A pair of upper tracks 40a, 40b (FIGS. 1 and 2) are respectively secured to opposite sides of strut I6 in adjacency with edge 24 thereof, said upper tracks also projecting forwardly from edge 22 of said strut and each having a dovetail slot 42 extending lengthwise of its outer side. Two slides 44, 46 are mounted on each upper track for movement longitudinally thereof. More particularly, as illustrated in FIG. 8 each slide 44 comprises a slotted, vertically extending portion 48 and a dovetail portion 50, the latter being slidably disposed within the slot 42 of a respective one of said upper tracks. Each slide 46 is also provided with a dovetail portion that is slidably disposed within the slot 42 of a respective one of the upper tracks, and with a vertically disposed support bar 52 (again see FIG. 2). Other components which are associated with the slides 44, 46 on each upper track will be described hereinafter.

A lower track 54 is fixedly attached to the bottom of housing I and to the bottom ofthe lowermost nozzle 26d in parallel relation with the upper tracks 40a, 40b, and a dovetail slot 56 (see FIG. 4 wherein the forward and aft ends of track 54 are illustrated and the slot 56 in said track is represented by broken lines) extends lengthwise of the lower side thereof. FIG. 4 also illustrates two pressure-operated actuators 58, 60 each of which is mounted on lower track 54 by means of a dovetail projection 62, 64 which extends along its upper side and which is slidably disposed within the slot 56 in said track, these projections being shown in cross section at the point where they are joined to the respective actuators.

The lower ends of the support bars 52 ofthe rearmost slides 46 on the upper tracks 40a, 40b are respectively pivotally connected to the upper portions of a pair of thrust-reversing doors, generally designated 66, 68. As can be seen in FIGS. I and 2, these doors are shaped so that when they are in the stowed position illustrated in said drawings their forward edges respectively abut the aft edge of nacelle I0 on opposite sides thereof and also abut edge 22 of strut 16. Furthermore, the wall of each door is formed with longitudinally extending lobes 70 which conform with the contours of the vertically stacked nozzles 26a -26d, and the aft edges of the doors are located adjacent the aft edges of said nozzles when said doors are in the stowed position, with narrow gaps therebetween. The lower portions of the doors are pivotally connected to the aft end of actuator 60 by means of pins 72 (see FIG. 4).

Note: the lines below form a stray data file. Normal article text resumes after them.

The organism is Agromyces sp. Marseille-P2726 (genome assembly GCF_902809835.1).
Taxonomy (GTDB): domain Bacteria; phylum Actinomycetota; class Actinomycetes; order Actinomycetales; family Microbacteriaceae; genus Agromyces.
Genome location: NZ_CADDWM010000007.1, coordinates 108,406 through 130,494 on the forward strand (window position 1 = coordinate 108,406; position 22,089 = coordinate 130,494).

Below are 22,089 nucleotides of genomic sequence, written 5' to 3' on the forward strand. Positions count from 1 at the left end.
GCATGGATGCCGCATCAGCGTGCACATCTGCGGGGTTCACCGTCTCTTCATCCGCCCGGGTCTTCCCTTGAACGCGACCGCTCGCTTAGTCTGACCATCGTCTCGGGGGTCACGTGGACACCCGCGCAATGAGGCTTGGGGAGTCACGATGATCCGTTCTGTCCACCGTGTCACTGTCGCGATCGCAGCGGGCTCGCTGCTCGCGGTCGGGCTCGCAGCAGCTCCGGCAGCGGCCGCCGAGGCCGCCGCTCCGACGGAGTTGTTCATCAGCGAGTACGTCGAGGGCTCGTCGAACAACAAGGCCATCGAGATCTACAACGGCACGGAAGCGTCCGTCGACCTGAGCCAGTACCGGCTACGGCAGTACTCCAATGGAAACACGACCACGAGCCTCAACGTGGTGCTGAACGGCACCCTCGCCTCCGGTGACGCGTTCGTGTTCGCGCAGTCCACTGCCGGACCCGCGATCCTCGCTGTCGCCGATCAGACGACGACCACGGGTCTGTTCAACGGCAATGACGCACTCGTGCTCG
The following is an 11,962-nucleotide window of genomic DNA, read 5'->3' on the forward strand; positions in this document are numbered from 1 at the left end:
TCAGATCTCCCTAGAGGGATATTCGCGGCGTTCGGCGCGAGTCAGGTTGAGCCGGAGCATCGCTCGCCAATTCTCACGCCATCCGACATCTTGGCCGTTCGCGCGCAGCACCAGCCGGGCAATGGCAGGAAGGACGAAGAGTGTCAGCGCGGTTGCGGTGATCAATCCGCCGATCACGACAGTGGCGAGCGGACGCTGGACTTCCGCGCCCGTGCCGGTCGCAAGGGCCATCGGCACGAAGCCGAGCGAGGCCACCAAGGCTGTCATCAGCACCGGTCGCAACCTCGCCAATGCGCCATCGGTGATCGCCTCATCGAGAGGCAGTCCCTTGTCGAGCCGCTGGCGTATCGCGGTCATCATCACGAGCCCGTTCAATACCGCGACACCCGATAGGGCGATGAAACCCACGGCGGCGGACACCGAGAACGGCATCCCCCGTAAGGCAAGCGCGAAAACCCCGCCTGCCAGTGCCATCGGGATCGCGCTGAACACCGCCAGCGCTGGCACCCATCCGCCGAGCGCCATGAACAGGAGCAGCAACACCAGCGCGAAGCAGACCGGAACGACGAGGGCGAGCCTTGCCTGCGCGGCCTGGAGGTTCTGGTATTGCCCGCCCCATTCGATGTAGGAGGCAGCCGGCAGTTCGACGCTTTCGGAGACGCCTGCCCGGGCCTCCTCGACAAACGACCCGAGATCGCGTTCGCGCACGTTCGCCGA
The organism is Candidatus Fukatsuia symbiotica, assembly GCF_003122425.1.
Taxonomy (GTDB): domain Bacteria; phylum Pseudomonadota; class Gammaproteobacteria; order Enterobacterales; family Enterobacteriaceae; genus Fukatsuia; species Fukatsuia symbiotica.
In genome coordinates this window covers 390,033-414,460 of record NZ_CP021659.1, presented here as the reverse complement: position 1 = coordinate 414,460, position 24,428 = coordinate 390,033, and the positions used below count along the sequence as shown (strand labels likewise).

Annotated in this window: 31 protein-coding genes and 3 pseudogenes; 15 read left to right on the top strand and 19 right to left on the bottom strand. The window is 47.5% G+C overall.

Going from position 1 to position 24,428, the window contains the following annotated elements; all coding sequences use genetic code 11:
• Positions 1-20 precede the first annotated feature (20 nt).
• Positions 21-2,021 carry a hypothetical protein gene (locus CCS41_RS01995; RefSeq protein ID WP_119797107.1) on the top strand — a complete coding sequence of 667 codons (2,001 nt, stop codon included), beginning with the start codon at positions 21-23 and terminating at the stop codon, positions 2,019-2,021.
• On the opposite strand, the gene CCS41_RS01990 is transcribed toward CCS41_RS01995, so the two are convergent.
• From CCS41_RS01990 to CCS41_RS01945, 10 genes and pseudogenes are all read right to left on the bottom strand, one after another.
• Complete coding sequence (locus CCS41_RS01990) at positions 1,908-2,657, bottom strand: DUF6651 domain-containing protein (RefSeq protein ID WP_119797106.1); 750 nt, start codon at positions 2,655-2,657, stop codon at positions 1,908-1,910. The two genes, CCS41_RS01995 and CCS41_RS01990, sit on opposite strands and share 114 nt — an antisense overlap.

As has been mentioned hereinbefore, the slide 44 of each upper track 40a, 40b comprises a slotted portion 68 (see FIG. 8). A pin 74 connects one end of a shaft 76 within the slot in said portion 68 of each slide 44 so that said shaft is rotatable about a vertical axis. The other end of each shaft 76 is fixedly connected to a boss 70 (see FIG. 1) formed on the upper end of a vertically disposed bar 80, the lower end of the latter being in turn pivotally connected to the upper portion of a respective one of the doors 66, 68 adjacent the forward edge thereof.

Fixedly joined to the aft end of actuator 58 (FIG. 4) and respectively projecting laterally from opposite sides thereof are two arms 82a, 8217. One end of a shaft 84 is pivoted to the free end of each of said arms by means of a pin 86, and the other end of this shaft is pivoted by means of a pin 88 to a lug 90 fixedly secured to the inner surface 92 of a respective one of the doors 66, 68 at the lower portion thereof, the longitudinal axes of said pins 86 and 88 being vertically disposed. The distance between pins 86 is preferably equal to the distance between pins 74 on slides 46, and the distance between pins 88 is preferably equal to the distance between bars 80 when the doors are in the different positions which will be described hereinafter.

As illustrated in FIGS. 1 and 8, one end of a screw 94 is disposed within a hole 96 in portion 48 of each slide 44, a pin 98 extending through holes in said portion 48 of each slide Ml, a pin 98 extending through holes in said portion 48 and said screw to hold the latter in fixed position relative to the slide.

Each screw 94 passes through nuts in a pair of gear housings I00, I02 which are driven by gears (not shown) enclosed therein, and each gear housing 100 is connected to a drive mechanism I04 associated with a drive motor I06 fixedly mounted on one side of strut 16. Each gear housing I02 is also connected to a drive mechanism I08 associated with a drive motor I06 fixedly mounted on one side of strut I6. Each gear housing I02 is also connected to a drive mechanism 108 associated with a drive motor I10. However, gear housings 102 are not fixed to the strut but can travel on the screws 94 when the motors I10 are actuated. The gear housings 102 are respectively fixedly mounted to the upper ends of the bars 52 on slides 46.